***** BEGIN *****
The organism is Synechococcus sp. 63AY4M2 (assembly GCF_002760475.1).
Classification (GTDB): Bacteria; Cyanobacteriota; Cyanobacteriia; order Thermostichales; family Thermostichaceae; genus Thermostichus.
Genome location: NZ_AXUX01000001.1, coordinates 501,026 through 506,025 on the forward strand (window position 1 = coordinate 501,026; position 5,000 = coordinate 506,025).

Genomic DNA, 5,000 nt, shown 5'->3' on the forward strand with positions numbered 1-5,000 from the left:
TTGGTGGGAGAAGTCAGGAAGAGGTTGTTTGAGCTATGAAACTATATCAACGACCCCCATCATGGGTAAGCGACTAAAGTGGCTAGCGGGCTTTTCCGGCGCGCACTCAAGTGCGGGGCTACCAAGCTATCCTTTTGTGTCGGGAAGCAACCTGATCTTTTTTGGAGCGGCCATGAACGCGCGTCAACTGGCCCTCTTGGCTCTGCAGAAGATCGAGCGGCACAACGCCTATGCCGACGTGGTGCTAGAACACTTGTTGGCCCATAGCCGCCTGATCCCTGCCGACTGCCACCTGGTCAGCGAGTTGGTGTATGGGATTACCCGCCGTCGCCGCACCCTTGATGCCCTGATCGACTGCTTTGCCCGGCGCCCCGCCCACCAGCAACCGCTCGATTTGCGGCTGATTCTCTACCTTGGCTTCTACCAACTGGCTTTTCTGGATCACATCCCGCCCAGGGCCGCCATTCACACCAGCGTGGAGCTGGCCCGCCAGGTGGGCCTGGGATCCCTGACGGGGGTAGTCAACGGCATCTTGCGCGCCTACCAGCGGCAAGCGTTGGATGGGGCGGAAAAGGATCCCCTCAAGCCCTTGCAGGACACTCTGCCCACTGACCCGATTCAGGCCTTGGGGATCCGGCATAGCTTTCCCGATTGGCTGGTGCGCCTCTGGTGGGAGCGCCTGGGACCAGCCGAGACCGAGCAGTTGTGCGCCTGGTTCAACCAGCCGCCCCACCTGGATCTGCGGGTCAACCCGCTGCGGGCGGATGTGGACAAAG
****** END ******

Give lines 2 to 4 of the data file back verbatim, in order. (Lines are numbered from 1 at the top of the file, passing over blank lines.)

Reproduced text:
Classification (GTDB): Bacteria; Cyanobacteriota; Cyanobacteriia; order Thermostichales; family Thermostichaceae; genus Thermostichus.
Genome location: NZ_AXUX01000001.1, coordinates 501,026 through 506,025 on the forward strand (window position 1 = coordinate 501,026; position 5,000 = coordinate 506,025).

Genomic DNA, 5,000 nt, shown 5'->3' on the forward strand with positions numbered 1-5,000 from the left: